The health results that some consumer personal genomics companies offer can be a bit scary, writes Constance Watson at the UK's Spectator.
Watson recounts her experience with genomic analysis by 23andMe. Overall, she notes that the process of ordering a kit online from 23andMe, filling the vial with saliva, and sending it off again is straightforward, though she notes the spitting part can be "fiddly" and you need to "have had lots of delicious dinners in recent history that can be summoned to the forefront of memory."
She adds the website containing her results was easy to use, and the ancestry information it provided about her was "fascinating" — she learned 2.8 percent of her DNA could be traced to a Neanderthal origin.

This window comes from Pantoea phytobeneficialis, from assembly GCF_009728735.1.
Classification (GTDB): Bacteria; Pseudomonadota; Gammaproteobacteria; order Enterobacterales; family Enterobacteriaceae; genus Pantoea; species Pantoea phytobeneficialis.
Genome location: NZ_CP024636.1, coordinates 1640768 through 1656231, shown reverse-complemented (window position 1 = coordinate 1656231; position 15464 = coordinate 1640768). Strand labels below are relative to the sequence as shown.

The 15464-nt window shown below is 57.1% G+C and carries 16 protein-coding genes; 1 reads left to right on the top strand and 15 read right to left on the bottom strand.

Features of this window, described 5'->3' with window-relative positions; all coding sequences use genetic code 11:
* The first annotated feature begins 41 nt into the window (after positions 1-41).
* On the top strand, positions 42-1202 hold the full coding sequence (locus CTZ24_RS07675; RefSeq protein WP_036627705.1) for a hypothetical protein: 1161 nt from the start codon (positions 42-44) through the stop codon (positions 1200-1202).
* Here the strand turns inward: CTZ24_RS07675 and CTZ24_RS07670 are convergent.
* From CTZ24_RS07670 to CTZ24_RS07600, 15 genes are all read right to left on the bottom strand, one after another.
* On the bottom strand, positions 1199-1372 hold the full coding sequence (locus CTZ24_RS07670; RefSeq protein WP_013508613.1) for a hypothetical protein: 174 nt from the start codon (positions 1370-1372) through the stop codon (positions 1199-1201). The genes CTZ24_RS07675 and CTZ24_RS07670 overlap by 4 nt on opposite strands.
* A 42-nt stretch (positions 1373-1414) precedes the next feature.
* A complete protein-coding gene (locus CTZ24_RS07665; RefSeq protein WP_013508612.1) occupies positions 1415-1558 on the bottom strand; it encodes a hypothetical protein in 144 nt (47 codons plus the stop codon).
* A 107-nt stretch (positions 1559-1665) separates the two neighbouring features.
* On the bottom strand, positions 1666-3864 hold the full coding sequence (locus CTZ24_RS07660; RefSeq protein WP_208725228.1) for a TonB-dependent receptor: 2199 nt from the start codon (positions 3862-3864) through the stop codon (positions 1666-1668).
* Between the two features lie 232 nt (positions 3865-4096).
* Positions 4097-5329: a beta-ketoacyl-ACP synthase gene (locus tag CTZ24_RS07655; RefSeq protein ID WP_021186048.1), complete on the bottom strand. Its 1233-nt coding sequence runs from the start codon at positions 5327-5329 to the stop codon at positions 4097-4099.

But, the health data was a bit more worrisome, she says. "Genetic risk factors, inherited conditions, traits, and drug responses are all a little frightening," Watson writes. She adds that she learned she has a proton pump inhibitor metabolism that has a rapid response rate, but that she still hasn't figured out just what that means.
"23andMe is a brilliant invention, easy to use, and infinitely fascinating," Watson concludes. "But it serves to remind us that, all too often, ignorance is bliss."